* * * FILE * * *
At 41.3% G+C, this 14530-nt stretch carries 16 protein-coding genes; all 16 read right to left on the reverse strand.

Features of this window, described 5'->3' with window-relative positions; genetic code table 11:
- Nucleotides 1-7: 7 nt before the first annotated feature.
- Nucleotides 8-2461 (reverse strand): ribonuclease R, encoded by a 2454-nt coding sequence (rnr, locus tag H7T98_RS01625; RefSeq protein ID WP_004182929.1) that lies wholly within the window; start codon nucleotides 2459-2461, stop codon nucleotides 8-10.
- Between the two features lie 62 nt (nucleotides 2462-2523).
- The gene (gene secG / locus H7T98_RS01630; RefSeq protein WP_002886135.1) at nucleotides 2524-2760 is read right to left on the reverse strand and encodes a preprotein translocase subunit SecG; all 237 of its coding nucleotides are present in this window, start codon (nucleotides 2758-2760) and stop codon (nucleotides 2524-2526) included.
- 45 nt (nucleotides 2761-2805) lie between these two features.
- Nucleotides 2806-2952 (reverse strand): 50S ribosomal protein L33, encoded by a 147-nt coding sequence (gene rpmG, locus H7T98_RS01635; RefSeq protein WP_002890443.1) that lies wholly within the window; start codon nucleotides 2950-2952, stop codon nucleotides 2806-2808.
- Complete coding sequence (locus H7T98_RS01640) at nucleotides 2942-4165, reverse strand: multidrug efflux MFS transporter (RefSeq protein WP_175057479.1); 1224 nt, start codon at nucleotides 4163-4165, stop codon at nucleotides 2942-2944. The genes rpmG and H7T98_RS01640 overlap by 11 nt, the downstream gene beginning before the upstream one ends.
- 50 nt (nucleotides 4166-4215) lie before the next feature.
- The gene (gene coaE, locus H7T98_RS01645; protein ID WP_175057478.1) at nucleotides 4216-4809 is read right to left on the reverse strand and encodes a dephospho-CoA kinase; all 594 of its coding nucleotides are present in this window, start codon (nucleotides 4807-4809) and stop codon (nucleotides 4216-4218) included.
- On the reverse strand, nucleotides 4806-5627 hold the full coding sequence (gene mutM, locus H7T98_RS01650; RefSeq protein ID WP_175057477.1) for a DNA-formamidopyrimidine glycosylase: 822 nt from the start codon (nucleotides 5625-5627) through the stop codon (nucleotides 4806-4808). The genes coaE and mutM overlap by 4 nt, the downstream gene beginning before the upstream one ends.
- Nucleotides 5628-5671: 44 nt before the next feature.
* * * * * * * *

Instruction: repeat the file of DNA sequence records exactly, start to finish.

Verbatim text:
At 41.3% G+C, this 14530-nt stretch carries 16 protein-coding genes; all 16 read right to left on the reverse strand.

Features of this window, described 5'->3' with window-relative positions; genetic code table 11:
- Nucleotides 1-7: 7 nt before the first annotated feature.
- Nucleotides 8-2461 (reverse strand): ribonuclease R, encoded by a 2454-nt coding sequence (rnr, locus tag H7T98_RS01625; RefSeq protein ID WP_004182929.1) that lies wholly within the window; start codon nucleotides 2459-2461, stop codon nucleotides 8-10.
- Between the two features lie 62 nt (nucleotides 2462-2523).
- The gene (gene secG / locus H7T98_RS01630; RefSeq protein WP_002886135.1) at nucleotides 2524-2760 is read right to left on the reverse strand and encodes a preprotein translocase subunit SecG; all 237 of its coding nucleotides are present in this window, start codon (nucleotides 2758-2760) and stop codon (nucleotides 2524-2526) included.
- 45 nt (nucleotides 2761-2805) lie between these two features.
- Nucleotides 2806-2952 (reverse strand): 50S ribosomal protein L33, encoded by a 147-nt coding sequence (gene rpmG, locus H7T98_RS01635; RefSeq protein WP_002890443.1) that lies wholly within the window; start codon nucleotides 2950-2952, stop codon nucleotides 2806-2808.
- Complete coding sequence (locus H7T98_RS01640) at nucleotides 2942-4165, reverse strand: multidrug efflux MFS transporter (RefSeq protein WP_175057479.1); 1224 nt, start codon at nucleotides 4163-4165, stop codon at nucleotides 2942-2944. The genes rpmG and H7T98_RS01640 overlap by 11 nt, the downstream gene beginning before the upstream one ends.
- 50 nt (nucleotides 4166-4215) lie before the next feature.
- The gene (gene coaE, locus H7T98_RS01645; protein ID WP_175057478.1) at nucleotides 4216-4809 is read right to left on the reverse strand and encodes a dephospho-CoA kinase; all 594 of its coding nucleotides are present in this window, start codon (nucleotides 4807-4809) and stop codon (nucleotides 4216-4218) included.
- On the reverse strand, nucleotides 4806-5627 hold the full coding sequence (gene mutM, locus H7T98_RS01650; RefSeq protein ID WP_175057477.1) for a DNA-formamidopyrimidine glycosylase: 822 nt from the start codon (nucleotides 5625-5627) through the stop codon (nucleotides 4806-4808). The genes coaE and mutM overlap by 4 nt, the downstream gene beginning before the upstream one ends.
- Nucleotides 5628-5671: 44 nt before the next feature.